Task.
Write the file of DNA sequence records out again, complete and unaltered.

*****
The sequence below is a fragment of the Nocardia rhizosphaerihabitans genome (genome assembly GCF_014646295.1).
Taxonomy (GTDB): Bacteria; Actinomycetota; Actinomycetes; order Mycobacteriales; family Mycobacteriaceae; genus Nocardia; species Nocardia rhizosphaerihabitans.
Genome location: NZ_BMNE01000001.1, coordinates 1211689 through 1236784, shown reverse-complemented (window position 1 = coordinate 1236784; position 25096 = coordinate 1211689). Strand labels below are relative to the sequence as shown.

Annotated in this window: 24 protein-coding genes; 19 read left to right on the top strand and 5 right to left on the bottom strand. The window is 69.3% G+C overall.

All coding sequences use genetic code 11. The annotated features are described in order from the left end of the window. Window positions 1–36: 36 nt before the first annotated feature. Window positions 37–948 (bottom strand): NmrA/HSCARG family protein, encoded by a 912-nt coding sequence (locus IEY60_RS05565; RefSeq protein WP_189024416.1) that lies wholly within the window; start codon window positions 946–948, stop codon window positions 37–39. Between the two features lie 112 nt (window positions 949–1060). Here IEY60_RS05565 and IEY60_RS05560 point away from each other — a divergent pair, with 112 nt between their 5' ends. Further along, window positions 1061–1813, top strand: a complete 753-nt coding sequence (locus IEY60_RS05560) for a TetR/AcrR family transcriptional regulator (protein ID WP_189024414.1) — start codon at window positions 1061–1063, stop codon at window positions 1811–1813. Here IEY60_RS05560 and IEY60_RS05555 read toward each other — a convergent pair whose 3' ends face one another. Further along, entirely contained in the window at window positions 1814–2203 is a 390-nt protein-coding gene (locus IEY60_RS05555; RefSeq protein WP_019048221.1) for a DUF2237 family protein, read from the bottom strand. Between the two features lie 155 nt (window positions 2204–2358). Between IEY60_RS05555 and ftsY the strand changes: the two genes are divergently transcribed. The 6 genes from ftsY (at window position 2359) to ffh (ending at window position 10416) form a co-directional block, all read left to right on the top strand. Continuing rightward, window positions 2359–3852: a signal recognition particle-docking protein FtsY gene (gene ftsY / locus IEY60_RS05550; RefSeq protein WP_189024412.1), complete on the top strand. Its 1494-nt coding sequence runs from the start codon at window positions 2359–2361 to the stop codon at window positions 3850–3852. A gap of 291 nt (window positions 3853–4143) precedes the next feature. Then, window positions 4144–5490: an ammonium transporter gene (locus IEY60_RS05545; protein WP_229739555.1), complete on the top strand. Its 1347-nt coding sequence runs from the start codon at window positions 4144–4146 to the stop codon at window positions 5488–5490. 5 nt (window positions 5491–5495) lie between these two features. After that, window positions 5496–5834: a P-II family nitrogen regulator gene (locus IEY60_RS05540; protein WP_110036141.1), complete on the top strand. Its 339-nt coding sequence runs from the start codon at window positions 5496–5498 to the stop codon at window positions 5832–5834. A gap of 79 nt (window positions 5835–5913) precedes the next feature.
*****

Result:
The sequence below is a fragment of the Nocardia rhizosphaerihabitans genome (genome assembly GCF_014646295.1).
Taxonomy (GTDB): Bacteria; Actinomycetota; Actinomycetes; order Mycobacteriales; family Mycobacteriaceae; genus Nocardia; species Nocardia rhizosphaerihabitans.
Genome location: NZ_BMNE01000001.1, coordinates 1211689 through 1236784, shown reverse-complemented (window position 1 = coordinate 1236784; position 25096 = coordinate 1211689). Strand labels below are relative to the sequence as shown.

Annotated in this window: 24 protein-coding genes; 19 read left to right on the top strand and 5 right to left on the bottom strand. The window is 69.3% G+C overall.

All coding sequences use genetic code 11. The annotated features are described in order from the left end of the window. Window positions 1–36: 36 nt before the first annotated feature. Window positions 37–948 (bottom strand): NmrA/HSCARG family protein, encoded by a 912-nt coding sequence (locus IEY60_RS05565; RefSeq protein WP_189024416.1) that lies wholly within the window; start codon window positions 946–948, stop codon window positions 37–39. Between the two features lie 112 nt (window positions 949–1060). Here IEY60_RS05565 and IEY60_RS05560 point away from each other — a divergent pair, with 112 nt between their 5' ends. Further along, window positions 1061–1813, top strand: a complete 753-nt coding sequence (locus IEY60_RS05560) for a TetR/AcrR family transcriptional regulator (protein ID WP_189024414.1) — start codon at window positions 1061–1063, stop codon at window positions 1811–1813. Here IEY60_RS05560 and IEY60_RS05555 read toward each other — a convergent pair whose 3' ends face one another. Further along, entirely contained in the window at window positions 1814–2203 is a 390-nt protein-coding gene (locus IEY60_RS05555; RefSeq protein WP_019048221.1) for a DUF2237 family protein, read from the bottom strand. Between the two features lie 155 nt (window positions 2204–2358). Between IEY60_RS05555 and ftsY the strand changes: the two genes are divergently transcribed. The 6 genes from ftsY (at window position 2359) to ffh (ending at window position 10416) form a co-directional block, all read left to right on the top strand. Continuing rightward, window positions 2359–3852: a signal recognition particle-docking protein FtsY gene (gene ftsY / locus IEY60_RS05550; RefSeq protein WP_189024412.1), complete on the top strand. Its 1494-nt coding sequence runs from the start codon at window positions 2359–2361 to the stop codon at window positions 3850–3852. A gap of 291 nt (window positions 3853–4143) precedes the next feature. Then, window positions 4144–5490: an ammonium transporter gene (locus IEY60_RS05545; protein WP_229739555.1), complete on the top strand. Its 1347-nt coding sequence runs from the start codon at window positions 4144–4146 to the stop codon at window positions 5488–5490. 5 nt (window positions 5491–5495) lie between these two features. After that, window positions 5496–5834: a P-II family nitrogen regulator gene (locus IEY60_RS05540; protein WP_110036141.1), complete on the top strand. Its 339-nt coding sequence runs from the start codon at window positions 5496–5498 to the stop codon at window positions 5832–5834. A gap of 79 nt (window positions 5835–5913) precedes the next feature.